The race continued, but like the hand that eliminated McQuade, the real drama was over pretty quickly. A queen on the flop gave Sklenicka a set, but a third heart on the turn opened the door for Schroeder to a flush. The river was empty, and after a chip count it turned out that Sklenicka was all in and got the double, while Schroeder was down to less than two million chips (he would leave the next hand, courtesy of Sklenicka).
The magical Glantz run ends in fourth place
Sklenicka, the new chip leader, kept the pressure on the table. He would defeat Rui Sousa in fifth place and break the 60 million mark while Glantz tried to survive. He scored a big double through Neilson when his pocket sixes converted a full house against Nielson's pocket aces, but that wouldn't be enough for Glantz to remain viable. Neilson would get some revenge by knocking out Glantz in fourth place, his AQ surpassing Glantz's KQ on a six-high board.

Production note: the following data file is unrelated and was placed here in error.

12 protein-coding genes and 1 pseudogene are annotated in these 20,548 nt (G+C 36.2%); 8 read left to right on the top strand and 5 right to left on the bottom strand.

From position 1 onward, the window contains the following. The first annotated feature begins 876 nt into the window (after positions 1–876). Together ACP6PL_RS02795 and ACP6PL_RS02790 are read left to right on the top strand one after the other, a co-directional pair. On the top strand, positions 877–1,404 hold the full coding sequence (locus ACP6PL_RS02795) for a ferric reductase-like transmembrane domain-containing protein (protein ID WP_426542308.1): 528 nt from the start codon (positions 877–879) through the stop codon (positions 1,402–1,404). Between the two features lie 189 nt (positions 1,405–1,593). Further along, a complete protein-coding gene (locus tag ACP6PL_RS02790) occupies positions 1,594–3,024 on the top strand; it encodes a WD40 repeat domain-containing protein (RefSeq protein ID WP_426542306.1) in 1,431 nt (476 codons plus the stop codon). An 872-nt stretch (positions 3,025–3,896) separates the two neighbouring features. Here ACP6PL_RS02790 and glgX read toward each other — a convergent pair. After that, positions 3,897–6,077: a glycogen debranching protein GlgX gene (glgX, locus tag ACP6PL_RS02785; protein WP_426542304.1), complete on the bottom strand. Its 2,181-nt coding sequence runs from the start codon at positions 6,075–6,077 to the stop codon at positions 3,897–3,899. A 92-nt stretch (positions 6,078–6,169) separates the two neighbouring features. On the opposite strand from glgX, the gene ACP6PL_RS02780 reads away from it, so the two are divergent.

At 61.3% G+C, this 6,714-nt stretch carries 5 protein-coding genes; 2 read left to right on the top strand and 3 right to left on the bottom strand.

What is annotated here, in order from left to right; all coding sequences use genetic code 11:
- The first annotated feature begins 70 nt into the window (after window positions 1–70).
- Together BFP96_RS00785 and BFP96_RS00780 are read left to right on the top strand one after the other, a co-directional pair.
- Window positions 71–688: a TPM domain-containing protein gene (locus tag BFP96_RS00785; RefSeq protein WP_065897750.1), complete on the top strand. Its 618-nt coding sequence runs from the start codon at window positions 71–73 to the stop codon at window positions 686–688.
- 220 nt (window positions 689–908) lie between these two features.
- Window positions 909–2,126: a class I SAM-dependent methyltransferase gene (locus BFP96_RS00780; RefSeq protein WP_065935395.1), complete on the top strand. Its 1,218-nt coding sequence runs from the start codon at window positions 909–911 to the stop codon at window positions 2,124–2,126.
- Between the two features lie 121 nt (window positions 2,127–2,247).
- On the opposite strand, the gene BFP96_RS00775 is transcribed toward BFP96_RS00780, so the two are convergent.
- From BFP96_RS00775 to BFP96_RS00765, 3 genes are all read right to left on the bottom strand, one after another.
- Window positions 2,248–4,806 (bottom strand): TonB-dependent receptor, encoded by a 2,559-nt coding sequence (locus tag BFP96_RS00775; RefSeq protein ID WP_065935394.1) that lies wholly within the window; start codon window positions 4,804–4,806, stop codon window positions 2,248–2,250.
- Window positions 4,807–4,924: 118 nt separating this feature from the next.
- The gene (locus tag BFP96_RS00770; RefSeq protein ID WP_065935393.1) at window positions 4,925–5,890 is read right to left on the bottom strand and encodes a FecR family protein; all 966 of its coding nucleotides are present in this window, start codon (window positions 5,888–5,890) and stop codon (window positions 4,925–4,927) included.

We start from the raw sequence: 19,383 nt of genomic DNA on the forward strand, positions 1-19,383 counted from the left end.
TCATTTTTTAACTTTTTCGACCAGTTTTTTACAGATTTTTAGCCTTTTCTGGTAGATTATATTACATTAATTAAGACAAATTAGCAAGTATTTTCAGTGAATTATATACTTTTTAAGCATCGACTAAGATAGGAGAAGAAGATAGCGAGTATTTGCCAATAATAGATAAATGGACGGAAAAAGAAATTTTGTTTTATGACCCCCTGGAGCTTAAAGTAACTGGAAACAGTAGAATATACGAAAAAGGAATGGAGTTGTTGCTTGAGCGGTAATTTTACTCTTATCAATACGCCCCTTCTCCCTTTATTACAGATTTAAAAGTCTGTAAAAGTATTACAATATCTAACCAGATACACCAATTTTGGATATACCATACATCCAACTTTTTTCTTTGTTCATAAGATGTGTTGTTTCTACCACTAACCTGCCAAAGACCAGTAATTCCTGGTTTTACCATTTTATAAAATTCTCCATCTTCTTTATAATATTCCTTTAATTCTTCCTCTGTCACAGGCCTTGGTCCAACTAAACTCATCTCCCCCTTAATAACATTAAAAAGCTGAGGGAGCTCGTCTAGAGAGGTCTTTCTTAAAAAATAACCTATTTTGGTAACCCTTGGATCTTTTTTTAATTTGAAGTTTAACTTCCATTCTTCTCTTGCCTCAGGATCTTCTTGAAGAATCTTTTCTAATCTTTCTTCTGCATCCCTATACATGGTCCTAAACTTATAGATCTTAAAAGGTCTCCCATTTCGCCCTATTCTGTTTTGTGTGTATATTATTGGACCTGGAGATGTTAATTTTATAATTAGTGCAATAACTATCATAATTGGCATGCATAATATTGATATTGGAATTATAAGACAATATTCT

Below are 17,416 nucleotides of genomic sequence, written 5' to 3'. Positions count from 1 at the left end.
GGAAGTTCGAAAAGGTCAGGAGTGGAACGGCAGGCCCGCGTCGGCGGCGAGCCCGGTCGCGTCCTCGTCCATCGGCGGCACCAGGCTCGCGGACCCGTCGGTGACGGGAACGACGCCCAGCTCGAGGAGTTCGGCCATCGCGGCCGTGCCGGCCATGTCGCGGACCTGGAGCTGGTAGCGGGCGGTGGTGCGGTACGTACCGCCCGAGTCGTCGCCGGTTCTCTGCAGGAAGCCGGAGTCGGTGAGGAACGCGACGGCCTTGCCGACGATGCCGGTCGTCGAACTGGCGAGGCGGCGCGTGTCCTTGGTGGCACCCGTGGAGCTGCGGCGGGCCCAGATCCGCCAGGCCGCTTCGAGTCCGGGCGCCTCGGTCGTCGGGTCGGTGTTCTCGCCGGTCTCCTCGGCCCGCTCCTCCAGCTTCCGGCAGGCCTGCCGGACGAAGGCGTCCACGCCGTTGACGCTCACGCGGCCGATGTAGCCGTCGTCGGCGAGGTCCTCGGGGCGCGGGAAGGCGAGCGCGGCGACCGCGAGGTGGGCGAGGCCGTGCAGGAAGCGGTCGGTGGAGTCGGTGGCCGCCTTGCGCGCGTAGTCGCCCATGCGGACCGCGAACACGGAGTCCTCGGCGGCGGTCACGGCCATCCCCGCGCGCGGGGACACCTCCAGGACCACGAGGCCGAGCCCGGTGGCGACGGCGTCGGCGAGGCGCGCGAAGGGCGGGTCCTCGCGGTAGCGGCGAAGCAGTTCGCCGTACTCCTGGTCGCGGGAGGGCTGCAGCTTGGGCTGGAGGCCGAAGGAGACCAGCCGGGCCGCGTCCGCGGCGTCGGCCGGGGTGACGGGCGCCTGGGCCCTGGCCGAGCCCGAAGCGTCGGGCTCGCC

Now that the tournament was down to three players, it took a breathtaking turn that became the defining point of the tournament. Neilson's elimination of Glantz put him in the lead, but another push didn't work out so well for the Australian. After Zegal opened, Neilson bet three and Zegal called to see a QK-5 flop. Neilson made a continuation bet, which Zegal also called, and a nine came on the turn. Neilson decided he was done playing and moved all in, which was immediately answered with a call from Zegal. Why? Zegal had flopped two pair with his KQ while Neilson's AK was outflopped. Needing an ace to win the hand, Neilson saw a gap on the river ten when he doubled Zegal to 110 million. He would be eliminated in third place on the next hand and Sklenicka would get the remaining chips.